Background: The use of oligonucleotides as therapeutic agents has elicited a great deal of interest. Basic understanding and evaluation of the pharmacokinetic properties of oligonucleotides is foundational to their appropriate design and application.
Objective: To review the primary pharmacokinetic properties that drive successful use and delivery of oligonucleotides.
Methods: The primary data set available in the published literature for summarizing the pharmacokinetic properties of oligonucleotides exists for single strand phosphorothioate antisense oligonucleotides and their chimeric chemical modifications (second generation). Where possible, data from other classes of compounds are contrasted with this base class.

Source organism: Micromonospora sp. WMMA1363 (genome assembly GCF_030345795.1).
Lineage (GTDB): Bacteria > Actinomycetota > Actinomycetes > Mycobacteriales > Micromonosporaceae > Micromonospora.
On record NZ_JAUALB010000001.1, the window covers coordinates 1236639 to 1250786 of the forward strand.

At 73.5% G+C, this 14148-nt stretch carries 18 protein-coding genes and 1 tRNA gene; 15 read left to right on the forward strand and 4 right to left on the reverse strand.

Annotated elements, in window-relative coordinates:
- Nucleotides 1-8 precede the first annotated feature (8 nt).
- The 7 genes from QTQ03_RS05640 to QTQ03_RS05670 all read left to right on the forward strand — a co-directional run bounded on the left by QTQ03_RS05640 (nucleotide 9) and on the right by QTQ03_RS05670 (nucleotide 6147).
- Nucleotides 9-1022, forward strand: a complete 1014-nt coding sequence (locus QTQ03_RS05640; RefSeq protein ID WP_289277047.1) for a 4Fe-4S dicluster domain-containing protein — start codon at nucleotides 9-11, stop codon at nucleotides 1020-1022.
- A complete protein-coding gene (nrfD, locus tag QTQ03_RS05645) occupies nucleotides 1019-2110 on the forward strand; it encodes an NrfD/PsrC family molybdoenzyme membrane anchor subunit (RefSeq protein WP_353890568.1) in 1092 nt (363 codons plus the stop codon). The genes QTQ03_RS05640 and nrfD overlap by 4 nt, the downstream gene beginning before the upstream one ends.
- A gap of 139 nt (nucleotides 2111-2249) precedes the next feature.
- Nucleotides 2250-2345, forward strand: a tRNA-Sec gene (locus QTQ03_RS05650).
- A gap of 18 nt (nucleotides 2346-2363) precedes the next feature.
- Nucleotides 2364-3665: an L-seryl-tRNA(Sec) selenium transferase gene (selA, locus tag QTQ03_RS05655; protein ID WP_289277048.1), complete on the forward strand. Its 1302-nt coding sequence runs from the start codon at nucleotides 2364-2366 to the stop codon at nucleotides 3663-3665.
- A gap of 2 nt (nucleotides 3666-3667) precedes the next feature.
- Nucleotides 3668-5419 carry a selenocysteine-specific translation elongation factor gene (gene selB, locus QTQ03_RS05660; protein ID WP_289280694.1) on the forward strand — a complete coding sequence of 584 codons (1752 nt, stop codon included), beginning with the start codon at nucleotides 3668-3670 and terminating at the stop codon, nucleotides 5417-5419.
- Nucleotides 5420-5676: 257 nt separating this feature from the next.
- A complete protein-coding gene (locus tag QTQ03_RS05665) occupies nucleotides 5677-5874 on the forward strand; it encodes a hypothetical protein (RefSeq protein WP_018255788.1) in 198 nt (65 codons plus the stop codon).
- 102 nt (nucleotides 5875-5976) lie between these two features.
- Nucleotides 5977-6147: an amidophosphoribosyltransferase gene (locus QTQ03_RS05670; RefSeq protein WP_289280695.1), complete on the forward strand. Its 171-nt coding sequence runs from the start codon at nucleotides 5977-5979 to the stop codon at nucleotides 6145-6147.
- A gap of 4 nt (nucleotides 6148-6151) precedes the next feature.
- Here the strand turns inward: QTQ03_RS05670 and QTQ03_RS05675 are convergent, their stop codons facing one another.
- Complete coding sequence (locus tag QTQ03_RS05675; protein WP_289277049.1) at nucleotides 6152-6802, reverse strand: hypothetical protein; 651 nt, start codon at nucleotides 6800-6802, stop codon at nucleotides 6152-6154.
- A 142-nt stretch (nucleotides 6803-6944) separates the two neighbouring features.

Results/conclusion: Although there are several different classes of oligonucleotides being developed as therapeutic agents, their pharmacokinetic properties by class are primarily a function of their backbone chemistry and the resulting chemical relationship to biological stability and plasma protein binding properties.